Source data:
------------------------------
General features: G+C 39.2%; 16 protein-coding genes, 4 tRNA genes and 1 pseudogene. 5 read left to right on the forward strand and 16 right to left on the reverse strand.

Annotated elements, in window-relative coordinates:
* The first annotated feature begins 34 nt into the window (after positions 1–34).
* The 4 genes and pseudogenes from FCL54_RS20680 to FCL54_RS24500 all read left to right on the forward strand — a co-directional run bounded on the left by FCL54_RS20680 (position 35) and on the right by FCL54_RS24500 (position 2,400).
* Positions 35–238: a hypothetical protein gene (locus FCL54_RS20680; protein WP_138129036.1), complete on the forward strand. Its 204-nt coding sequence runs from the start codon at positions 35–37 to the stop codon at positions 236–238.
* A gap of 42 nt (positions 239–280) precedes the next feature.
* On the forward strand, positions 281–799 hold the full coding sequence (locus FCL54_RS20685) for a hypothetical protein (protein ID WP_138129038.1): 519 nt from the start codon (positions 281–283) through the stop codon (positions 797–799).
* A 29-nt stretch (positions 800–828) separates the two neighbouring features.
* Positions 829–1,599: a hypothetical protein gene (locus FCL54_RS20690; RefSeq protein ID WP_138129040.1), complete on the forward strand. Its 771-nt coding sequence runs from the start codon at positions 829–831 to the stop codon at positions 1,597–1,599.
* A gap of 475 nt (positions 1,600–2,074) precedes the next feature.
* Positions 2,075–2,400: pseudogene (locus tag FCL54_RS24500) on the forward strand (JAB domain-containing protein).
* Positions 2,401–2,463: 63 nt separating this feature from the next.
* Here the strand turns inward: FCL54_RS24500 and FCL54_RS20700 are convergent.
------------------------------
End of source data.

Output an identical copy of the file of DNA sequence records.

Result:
General features: G+C 39.2%; 16 protein-coding genes, 4 tRNA genes and 1 pseudogene. 5 read left to right on the forward strand and 16 right to left on the reverse strand.

Annotated elements, in window-relative coordinates:
* The first annotated feature begins 34 nt into the window (after positions 1–34).
* The 4 genes and pseudogenes from FCL54_RS20680 to FCL54_RS24500 all read left to right on the forward strand — a co-directional run bounded on the left by FCL54_RS20680 (position 35) and on the right by FCL54_RS24500 (position 2,400).
* Positions 35–238: a hypothetical protein gene (locus FCL54_RS20680; protein WP_138129036.1), complete on the forward strand. Its 204-nt coding sequence runs from the start codon at positions 35–37 to the stop codon at positions 236–238.
* A gap of 42 nt (positions 239–280) precedes the next feature.
* On the forward strand, positions 281–799 hold the full coding sequence (locus FCL54_RS20685) for a hypothetical protein (protein ID WP_138129038.1): 519 nt from the start codon (positions 281–283) through the stop codon (positions 797–799).
* A 29-nt stretch (positions 800–828) separates the two neighbouring features.
* Positions 829–1,599: a hypothetical protein gene (locus FCL54_RS20690; RefSeq protein ID WP_138129040.1), complete on the forward strand. Its 771-nt coding sequence runs from the start codon at positions 829–831 to the stop codon at positions 1,597–1,599.
* A gap of 475 nt (positions 1,600–2,074) precedes the next feature.
* Positions 2,075–2,400: pseudogene (locus tag FCL54_RS24500) on the forward strand (JAB domain-containing protein).
* Positions 2,401–2,463: 63 nt separating this feature from the next.
* Here the strand turns inward: FCL54_RS24500 and FCL54_RS20700 are convergent.